It’s now common place to see our favourite titles of yesteryear touched with the HD brush and thrown out there for a new generation of gamers to experience. It might not always work but Capcom obviously feel that the game which kickstarted a whole generation of gaming can still come off and appeal to a new breed of gamer, 20 years later.
But the question is, is the original Resident Evil something gamers still want to play?
Well, those looking back with a nostalgic mind will continue to shout from the rooftops about how glorious it is, but I’m not sure the rest will be quite so enamored.
Raccoon City is in the midst of murder and so the city’s Special Tactics and Rescue Service go in all guns blazing. After Bravo squad go missing, Alpha team begin their search for both their fallen colleagues and anything else that they may stumble across. A large mansion hidden on the outskirts of the city plays part to that laid out in front of you and as a leading member of Alpha team, you quickly discover things aren’t quite right.
Playing the campaign as Chris Redfield or Jill Valentine, each of whom have their own unique abilities and differing storylines; Jill packing a larger backpack for storing items (including those all-important priceless bullets), whilst Chris can quite happily take a bite of two from the mutated forms that inhabit the mansion. It’s nice to have the two distinct campaigns because without them, those who have played the game at any point in the last twenty years will no doubt be able to fly through it in a few hours at most.
Whilst this is the first time Capcom have brought the Resident Evil series onto Xbox One, chances are you would have already hit Raccoon City more than once. With the 1996 version already having had a remake on Gamecube (which in turn is providing the basics for this version), if you’ve already played the game on an older format, then aside from the inclusion of timed leaderboards giving you the chance to beat a friend, unfortunately you won’t really be finding much new in the new improved HD version.
For whilst we have a new much improved control system, new 16:9 widescreen visuals and some fairly decent high definition graphics that bring a dreary old mansion to life magnificently, near enough everything else that is present is old school twenty year old fare. The puzzles are still great, with some of the best brain teasers created over the last couple of decades still included, and its pretty easy to see how the game originally spawned a whole new genre, but unless you’re going back through either Chris or Jill’s story for old times sake, you will immediately see how far things have now moved on in videogame circles. It’s full of classic survival-horror, spine tingling tendencies but the scare factor is nowhere near that which we see in something like current Xbox One thrill champions, Outlast or The Evil Within.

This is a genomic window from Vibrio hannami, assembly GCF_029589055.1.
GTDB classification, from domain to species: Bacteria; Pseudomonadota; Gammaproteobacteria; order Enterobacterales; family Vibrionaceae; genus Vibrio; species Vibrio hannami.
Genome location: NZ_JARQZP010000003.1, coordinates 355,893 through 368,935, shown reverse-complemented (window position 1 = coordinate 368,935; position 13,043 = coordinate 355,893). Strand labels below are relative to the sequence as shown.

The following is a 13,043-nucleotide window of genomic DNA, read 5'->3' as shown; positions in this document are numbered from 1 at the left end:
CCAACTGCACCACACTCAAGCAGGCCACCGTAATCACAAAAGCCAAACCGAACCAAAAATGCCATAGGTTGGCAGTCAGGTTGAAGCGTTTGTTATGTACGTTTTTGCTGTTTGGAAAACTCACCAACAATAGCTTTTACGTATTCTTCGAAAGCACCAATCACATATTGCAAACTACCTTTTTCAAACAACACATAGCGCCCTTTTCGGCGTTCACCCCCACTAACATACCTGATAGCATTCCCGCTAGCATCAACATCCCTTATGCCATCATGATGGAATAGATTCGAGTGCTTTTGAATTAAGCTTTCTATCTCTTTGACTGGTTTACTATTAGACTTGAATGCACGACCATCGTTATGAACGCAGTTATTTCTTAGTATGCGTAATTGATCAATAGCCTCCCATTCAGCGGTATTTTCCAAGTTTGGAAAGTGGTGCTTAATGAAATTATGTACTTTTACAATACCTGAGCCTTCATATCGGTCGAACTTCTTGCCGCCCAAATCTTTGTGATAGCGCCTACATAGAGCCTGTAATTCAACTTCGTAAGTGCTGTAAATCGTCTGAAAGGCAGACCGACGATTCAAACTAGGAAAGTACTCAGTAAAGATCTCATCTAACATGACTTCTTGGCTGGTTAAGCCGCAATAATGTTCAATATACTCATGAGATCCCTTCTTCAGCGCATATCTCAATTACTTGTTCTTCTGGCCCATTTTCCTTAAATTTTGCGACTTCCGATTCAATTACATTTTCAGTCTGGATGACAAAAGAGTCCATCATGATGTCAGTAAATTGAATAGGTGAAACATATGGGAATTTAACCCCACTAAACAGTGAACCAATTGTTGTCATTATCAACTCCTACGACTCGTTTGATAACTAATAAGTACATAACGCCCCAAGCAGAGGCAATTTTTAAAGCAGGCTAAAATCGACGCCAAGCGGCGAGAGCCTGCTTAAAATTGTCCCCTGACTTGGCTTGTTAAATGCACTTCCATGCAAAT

Much of that is down to the stop-start nature of the gameplay. Mansions are big old places, containing lots of doors and another antiquated feature that has made the jump with Resident Evil is that of viewing each and every door opening as you go through it. Now, back in the 90’s this would have been in place for the much needed loading screens as the visuals for the next room get ready to jump out at us, but nowadays, I would have much rather have seen the remade version of Resi do away with such a naff inclusion. It does nothing but break up the flow of the game and looks far too out of place for any modern day gamer.
Thankfully the control scheme has, by default, been updated and now allows for a greater and easier exploration of each room; although the sadistic ones out there may just get a blast out of trying to play through more than five minutes with the old controls in place. Honestly, I don’t know why anyone would bother trying this as it drove me to utter frustration. Throw in some utterly rubbish camera angles which not only restricts you from seeing what is round that corner (maybe that’s part of the charm that I’m missing), but also sees Chris or Jill wander off in the wrong direction as the camera changes and the controls flip. How the hell I coped back in 1996 god knows!
For the most part when a game is remastered it will still bring something new to the table and the first few moments of being back in Raccoon City feel great. Unfortunately, Resident Evil doesn’t bring much else to the generation and will only really appeal to the most hardened of fans as the combination of super tough puzzles and infrequent save points no longer have a place in gamings heart.
Don’t expect the remade Resident Evil to be anything like the most recent titles in the series…it’s from a bygone era and should quite possibly have been left there.